Hypertext Markup Language (HTML) is a markup language that defines the structure of a web page. You can view the HTML elements that make up any web page that you visit using your browser.
⭐️ Step 0: Inspect a web page using the Developer Tools
Visit a website of your choosing, right left to bring up the context menu and click "Inspect" (Chrome) or "Inspect Element" (Firefox). If you are using some other browser, feel free to ask a mentor how to bring up the developer tools.
Click on the button with a square and arrow on it. You should now be able to hover over any element in the web page to see the corresponding HTML element.
Each HTML element has an opening tag (e.g. <div>) and a closing tag (e.g. </div>). The user will only see the content in between the opening and closing tags. Here are some examples that you might see when you inspect your example webpage:
The <p> tag is used to define a paragraph of text.
<p>Here is some text.</p>
Tags can be nested within each other.
<p>Here is some <b>bold</b> text.</p><p>Here is some <i>italicized</i> text.</p>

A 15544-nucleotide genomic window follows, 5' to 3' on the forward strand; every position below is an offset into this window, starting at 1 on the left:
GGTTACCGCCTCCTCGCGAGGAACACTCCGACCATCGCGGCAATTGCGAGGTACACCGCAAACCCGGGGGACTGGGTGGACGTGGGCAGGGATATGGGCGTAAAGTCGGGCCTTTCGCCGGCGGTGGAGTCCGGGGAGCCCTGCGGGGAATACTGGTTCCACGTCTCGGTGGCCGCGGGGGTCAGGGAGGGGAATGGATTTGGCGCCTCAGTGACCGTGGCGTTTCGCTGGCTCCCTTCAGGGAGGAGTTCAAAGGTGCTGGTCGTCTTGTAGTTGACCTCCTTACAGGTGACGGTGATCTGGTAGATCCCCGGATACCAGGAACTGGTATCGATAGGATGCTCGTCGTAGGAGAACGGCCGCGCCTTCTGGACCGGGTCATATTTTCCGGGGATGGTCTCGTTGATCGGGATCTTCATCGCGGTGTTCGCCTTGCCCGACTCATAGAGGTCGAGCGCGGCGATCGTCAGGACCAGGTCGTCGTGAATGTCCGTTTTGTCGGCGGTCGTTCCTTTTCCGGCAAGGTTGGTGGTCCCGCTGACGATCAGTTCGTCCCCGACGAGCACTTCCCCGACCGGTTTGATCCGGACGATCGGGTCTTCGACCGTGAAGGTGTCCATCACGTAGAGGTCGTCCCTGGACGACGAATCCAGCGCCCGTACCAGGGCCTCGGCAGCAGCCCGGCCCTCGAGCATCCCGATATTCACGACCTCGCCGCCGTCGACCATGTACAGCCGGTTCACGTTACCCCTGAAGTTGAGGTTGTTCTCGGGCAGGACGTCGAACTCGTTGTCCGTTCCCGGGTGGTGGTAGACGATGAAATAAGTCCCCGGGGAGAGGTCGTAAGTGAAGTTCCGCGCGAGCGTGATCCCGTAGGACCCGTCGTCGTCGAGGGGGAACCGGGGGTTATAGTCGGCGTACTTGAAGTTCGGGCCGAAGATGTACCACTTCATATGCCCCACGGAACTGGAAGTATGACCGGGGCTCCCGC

You might encounter shorthand for tags that do not have content between the opening and closing tags. These tags are self-closing. For example, the tag for images (i.e. <img>) uses attributes (e.g. src) in the opening tag and is self-closing. The following two code snippets are equivalent.
⭐️ Step 1: Add some basic HTML elements to your website
We're not going to list out all the HTML elements here because there are so many, but here are some things you should try to add to your website.
some headers with different sizes
a bulleted or numbered list
a button (Don't worry about making the button do anything right now. We'll add functionality later.)
This is a good chance for you to learn how to Google how to do things. Format your queries with what you are trying to accomplish and the programming language (e.g. "add an image html" or "add a hyperlink html").